U-333 under Peter-Erich ‘Ali’ Cremer, Bermuda patrol April 1942

U-333          Cremer 26-Apr-1942      7 days

Kapitänleutnant Peter-Erich Cremer brought U-333 to the Bermuda area a day after its predecessor U-98 – on the 26th of April 1942 for a patrol of seven days ending the 12th of May. In that time U-33 entered to the northeast of the island, headed west for a day until the 27th, then southeast till the 28th, then due west to the 29th, at which point it exited the region. On the 10thof May the sub returned homeward bound, from the same position, and headed northeast, passing north of Bermuda the following day. Then it motored northeast and out of the earea on the 12th of May.

The patrol began on the 30th of March and ended in La Pallice also on the 26th of May 1942. Early in the patrol the sub was bombed from the air and badly shaken but escaped. On or about the 22nd of April U-333 was refueled by U-459 northeast of Bermuda.

On the 28th of April U-333 under Peter-Erich “Ali” Cremer, age 31, entered the Bahamas region just south of Bermuda and heading west in a straight line for the coast of Florida north of Miami and south of Cape Canaveral – just west-northwest of West End Grand Bahama. Cremer’s patrol looks on paper like a pair of tweezers lying on its side – narrow, long and nearly symmetrical. The boat left La Pallice (near La Rochelle) in France on the 30th of March 1942 and was refueled by U-459, like U-98 before it, about 500 miles northeast of Bermuda, on the 22nd of April. Two days into the patrol the boat was caught on the surface by an Allied aircraft whose depth charges damaged the submarine.

A week after refueling U-333 sighted the tanker British Prestige, of 7,106 tons and pursued her into the evening of the 30th of April. Cremer fired a salvo of two torpedoes which missed. While the U-boat crew were preparing a second spread, the tanker turned hard upon her and ran over U-333, badly damaging the sub’s bridge casing, bow, and conning tower (Wynn, Vol. 1, p.222). On the 1st of May the crew undertook what damage repairs they could and continued the patrol heading southwards to Florida.

Cremer spent thirteen days in the region and exited several hundred miles west of Bermuda on the 10th of May, leaving in his wake the hulks of four victims: the Java Arrow, Amazone and Halsey (all sunk on the same day – the 6th of May off the coast of Florida) and the Clan Skene, sunk offshore on the 10th. Cremer’s total tonnage for this patrol was 21,923 of which the Java Arrow of 8,327 tons was only damaged. Of the four ships, half of them American, the Amazone being Dutch and the Clan Skene British. The patrol ended on the 26th of May in La Pallice.

Ali Cremer, a member of the class of 1932 was one of the more memorable of the U-boat skippers, in part because he penned a readable book about his career exploits entitled U-boat Commander, and he lived until the age of 81, dying in 1992 in Hamburg. Immediately following this patrol he was awarded the Knights Cross, going on to win the Wounded Badge in Silver and the U-boat front clasp. His total bag was six ships sunk for 26,873, one warship damaged for 925 tons and the Java Arrow damaged for 8,327 GRT off Florida.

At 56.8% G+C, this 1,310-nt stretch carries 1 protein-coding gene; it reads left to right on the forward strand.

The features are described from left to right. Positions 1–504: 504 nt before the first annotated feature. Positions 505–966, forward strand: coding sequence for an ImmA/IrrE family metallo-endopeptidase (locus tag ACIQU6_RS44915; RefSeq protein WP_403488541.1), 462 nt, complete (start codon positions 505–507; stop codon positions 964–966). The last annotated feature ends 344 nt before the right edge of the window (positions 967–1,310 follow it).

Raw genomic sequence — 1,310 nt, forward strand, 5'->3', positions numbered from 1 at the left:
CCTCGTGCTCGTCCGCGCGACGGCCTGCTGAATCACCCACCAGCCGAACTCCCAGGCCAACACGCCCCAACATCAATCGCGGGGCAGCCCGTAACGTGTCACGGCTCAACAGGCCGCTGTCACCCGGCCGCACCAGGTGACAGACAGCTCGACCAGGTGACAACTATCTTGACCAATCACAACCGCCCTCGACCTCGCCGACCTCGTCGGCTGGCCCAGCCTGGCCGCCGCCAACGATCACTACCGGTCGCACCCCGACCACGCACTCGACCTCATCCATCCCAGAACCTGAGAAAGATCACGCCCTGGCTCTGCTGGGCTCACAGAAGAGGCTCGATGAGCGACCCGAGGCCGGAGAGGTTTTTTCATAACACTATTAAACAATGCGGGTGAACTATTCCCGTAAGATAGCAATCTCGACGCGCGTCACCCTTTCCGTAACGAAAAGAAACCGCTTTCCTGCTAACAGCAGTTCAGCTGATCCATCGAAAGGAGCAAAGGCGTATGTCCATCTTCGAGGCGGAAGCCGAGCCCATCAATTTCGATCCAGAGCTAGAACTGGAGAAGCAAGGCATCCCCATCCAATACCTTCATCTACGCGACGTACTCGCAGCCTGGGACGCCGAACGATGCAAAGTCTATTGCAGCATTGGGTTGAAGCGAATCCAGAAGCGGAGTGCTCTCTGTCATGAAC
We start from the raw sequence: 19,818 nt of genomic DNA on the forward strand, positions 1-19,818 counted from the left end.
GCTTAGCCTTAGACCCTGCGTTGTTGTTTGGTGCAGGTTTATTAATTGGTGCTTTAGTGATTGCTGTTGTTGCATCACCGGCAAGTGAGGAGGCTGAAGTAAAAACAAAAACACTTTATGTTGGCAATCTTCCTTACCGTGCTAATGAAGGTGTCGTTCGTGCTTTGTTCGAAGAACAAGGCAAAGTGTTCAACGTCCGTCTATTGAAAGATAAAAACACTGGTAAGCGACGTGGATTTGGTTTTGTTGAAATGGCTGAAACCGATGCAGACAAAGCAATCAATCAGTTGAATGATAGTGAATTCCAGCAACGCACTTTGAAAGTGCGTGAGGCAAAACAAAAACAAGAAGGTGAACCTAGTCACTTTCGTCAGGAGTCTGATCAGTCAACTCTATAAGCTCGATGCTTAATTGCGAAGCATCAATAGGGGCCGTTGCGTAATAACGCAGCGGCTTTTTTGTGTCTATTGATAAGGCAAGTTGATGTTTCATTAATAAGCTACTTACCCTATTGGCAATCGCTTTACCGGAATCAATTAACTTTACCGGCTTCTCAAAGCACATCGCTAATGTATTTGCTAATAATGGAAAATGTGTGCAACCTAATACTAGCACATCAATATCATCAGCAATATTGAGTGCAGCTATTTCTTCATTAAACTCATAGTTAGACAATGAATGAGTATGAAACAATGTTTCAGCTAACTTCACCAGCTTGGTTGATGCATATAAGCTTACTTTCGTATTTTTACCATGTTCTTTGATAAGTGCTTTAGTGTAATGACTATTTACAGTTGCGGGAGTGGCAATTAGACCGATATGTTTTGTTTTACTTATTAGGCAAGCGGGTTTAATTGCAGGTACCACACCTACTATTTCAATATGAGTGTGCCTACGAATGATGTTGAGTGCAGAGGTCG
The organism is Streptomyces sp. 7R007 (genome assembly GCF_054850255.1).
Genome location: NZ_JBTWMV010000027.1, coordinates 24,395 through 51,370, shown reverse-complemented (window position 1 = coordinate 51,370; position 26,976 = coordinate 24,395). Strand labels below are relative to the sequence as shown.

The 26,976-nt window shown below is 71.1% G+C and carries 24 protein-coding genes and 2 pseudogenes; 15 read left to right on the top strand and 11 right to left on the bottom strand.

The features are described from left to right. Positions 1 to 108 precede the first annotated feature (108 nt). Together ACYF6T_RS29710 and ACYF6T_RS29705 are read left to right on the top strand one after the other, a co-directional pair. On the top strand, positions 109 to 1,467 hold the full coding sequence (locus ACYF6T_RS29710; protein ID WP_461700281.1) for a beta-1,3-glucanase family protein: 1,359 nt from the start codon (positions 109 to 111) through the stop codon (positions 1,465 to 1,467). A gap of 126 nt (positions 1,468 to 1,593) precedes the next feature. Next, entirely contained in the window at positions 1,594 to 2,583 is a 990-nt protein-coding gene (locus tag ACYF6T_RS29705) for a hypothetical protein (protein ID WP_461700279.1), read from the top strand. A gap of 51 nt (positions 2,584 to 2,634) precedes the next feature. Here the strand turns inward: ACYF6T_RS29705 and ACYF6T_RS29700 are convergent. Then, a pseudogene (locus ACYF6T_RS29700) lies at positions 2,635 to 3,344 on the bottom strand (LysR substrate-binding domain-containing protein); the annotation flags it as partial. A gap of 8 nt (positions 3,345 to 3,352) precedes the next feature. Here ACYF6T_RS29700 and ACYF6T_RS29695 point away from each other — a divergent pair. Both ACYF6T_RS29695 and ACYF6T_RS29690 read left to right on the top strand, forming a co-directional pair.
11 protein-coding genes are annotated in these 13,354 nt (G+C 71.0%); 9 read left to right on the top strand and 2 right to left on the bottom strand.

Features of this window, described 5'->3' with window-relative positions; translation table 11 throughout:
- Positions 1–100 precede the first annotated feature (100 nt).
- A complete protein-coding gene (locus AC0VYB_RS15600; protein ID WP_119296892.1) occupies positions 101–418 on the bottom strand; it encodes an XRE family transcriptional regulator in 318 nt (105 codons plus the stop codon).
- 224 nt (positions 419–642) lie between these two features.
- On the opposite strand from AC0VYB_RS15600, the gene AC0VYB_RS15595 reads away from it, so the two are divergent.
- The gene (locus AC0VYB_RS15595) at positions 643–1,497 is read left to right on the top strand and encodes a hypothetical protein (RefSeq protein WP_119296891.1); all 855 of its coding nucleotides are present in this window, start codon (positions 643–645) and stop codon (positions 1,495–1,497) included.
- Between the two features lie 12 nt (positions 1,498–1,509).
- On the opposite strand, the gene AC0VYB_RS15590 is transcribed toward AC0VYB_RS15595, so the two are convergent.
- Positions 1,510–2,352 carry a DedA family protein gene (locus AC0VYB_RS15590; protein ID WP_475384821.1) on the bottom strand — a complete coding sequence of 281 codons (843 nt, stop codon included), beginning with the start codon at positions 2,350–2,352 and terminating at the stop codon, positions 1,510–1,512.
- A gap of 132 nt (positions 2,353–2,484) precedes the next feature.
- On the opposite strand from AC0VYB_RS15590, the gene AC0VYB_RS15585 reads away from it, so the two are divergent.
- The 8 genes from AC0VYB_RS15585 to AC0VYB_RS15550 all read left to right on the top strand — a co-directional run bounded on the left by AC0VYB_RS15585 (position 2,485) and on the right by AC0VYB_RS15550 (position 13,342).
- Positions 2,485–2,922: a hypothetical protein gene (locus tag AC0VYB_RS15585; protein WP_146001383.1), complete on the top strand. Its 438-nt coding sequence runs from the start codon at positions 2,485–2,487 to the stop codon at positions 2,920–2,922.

At the time of his raid on the US he was a Kapitänleutnant, being promoted to Korvettenkapitän in July 1944. He served in command of U-333 for five patrols between 25 August 1941 and 19 July 1944. Cremer had studied law for roughly three years at the time he joined the Navy in 1932, and his admission was accelerated by the loss of the school training ship Niobe that year. He served aboard the cruiser Deutschland until the rank of Leutnantand in 1940 transferred to U-boats. The boat’s symbol was three fishes (for the three threes in its number) and Cremer’s fist command was accomplished without prior combat experience.

Amongst notable incidents in Cremer’s career were the sinking of the German blockade runner Spreewald due to a miscommunications and an injury off West Africa which necessitated a replacement skipper for the boat and three months of hospitalization for Cremer. His crew considered him their “best life insurance”. After over a year on Dönitz’s staff, in late 1944 Cremer took command of U-2519, a Type-XXI electric U-boat, in an effort to regain supremacy in the face of decimation of the U-boats by Allies.

A personal account of Cremer and the Florida man who helped rescue survivors of the Java Arrow of Jacksonville and the friendship between them that developed after war is recounted in the book Different Battles by Rody Johnson.

SOURCES: Gudmundur Helgason, Rainer Kolbicz, www.uboat.net, 2013, Kenneth Wynn, U-boat Operations of the Second World War, Volume 1 and Volume 2, 1997, R. Busch, and H.-J. Röll, German U-boat Commanders of World War II, 1988, Franz Kurowski, Knights Cross Holders of the U-boat Service, Rody Johnson, Different Battles